Dear Sugar Is Now a WBUR Podcast
Now that Serial has completed its 12-episode exploration into the 1999 murder case of a Baltimore teenager, podcast lovers new and old might be asking, “What now?”
Those who were avid podcast listeners prior to Serial will return to their usual favorites. And newbies have plenty to choose from; top shows on iTunes include more This American Life, rowdier fare like WTF with Marc Maron, or even Coffee Break French to pick up a new skill.
One podcast hoping to capture listeners’ attention is WBUR’s Dear Sugar, a new show based on the popular advice column of the same name published on The Rumpus. “Sugar” is the fictional advice-giver in the column, whom author Steve Almond conceived to be “a woman with a troubled past and a slightly reckless tongue.”
The podcast is hosted by “the Sugars,” Almond and Cheryl Strayed, who both penned the original column. Almond is the author of Candyfreak and Against Football: One Fan’s Reluctant Manifesto; Strayed is the author of Wild—a bestseller adapted for film starring Reese Witherspoon—and Tiny Beautiful Things, a collection of essays she wrote as Sugar.
In Dear Sugar, Almond and Strayed answer audience-submitted questions of all kinds, offering “radically empathic advice.” In the pilot episode, they’re asked by one listener whether to forgive his/her father for cheating, and by another what to do about a guy she loves, but who is not her “intellectual equal.”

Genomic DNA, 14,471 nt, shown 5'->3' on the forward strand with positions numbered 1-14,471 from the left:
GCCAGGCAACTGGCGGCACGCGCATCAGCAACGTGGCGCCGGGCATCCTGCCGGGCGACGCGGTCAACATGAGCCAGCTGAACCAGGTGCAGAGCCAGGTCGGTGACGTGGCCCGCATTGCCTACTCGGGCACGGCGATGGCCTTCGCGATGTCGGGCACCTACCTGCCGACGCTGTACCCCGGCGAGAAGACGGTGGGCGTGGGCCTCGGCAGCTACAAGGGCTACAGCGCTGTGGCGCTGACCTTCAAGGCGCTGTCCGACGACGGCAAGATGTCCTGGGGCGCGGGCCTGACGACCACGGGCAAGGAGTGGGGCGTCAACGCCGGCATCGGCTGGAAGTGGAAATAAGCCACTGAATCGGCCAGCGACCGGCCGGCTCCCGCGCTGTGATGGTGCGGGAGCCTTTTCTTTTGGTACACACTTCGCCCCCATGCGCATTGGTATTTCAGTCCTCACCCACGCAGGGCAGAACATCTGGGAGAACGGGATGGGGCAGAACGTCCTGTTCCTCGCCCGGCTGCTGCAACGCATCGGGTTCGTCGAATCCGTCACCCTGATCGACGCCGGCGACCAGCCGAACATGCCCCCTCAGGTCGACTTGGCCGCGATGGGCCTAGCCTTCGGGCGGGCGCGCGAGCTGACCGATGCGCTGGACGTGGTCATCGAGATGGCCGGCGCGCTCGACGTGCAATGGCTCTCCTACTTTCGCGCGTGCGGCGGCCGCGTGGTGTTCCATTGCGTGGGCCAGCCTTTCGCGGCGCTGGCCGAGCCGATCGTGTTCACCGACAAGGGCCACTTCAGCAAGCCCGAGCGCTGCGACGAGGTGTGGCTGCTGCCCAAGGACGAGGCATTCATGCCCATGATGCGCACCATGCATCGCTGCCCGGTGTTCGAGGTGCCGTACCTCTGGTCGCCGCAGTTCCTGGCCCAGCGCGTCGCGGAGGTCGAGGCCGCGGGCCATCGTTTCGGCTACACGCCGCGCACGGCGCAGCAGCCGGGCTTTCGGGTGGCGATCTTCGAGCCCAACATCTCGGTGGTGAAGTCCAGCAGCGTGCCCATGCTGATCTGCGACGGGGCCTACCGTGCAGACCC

The appeal of Dear Sugar are the hosts’ candor. Much like you’d expect from a fictional Sugar, they dole out tough love and wisdom based on personal experiences. They share their personal experiences with infidelity for the first question, and call the latter situation the cookie-cutter setup of a Hollywood rom-com.
For another question in the episode, from a woman struggling with motherhood, Almond and Strayed try to call her. When they fail to connect, Strayed dials up her own husband instead, and the two breach the boundaries of TMI. “We went on vacation…and I had this idea to have sex every single day,” she says. He quips: “I love your ideas, honey.”
By the end, the hosts conclude that the first episode, and perhaps the rest of the Dear Sugar podcast, feels like a great therapy session—sans the condescending therapist.
“I hope this show—our partnership—will be able to get across as ‘Hey, we’re all a mess,'” Almond says in the episode. “There’s just some of us who wear it on our sleeve.”
OK, so it’s nothing like Serial, but hey—who doesn’t need an afternoon with Sugar?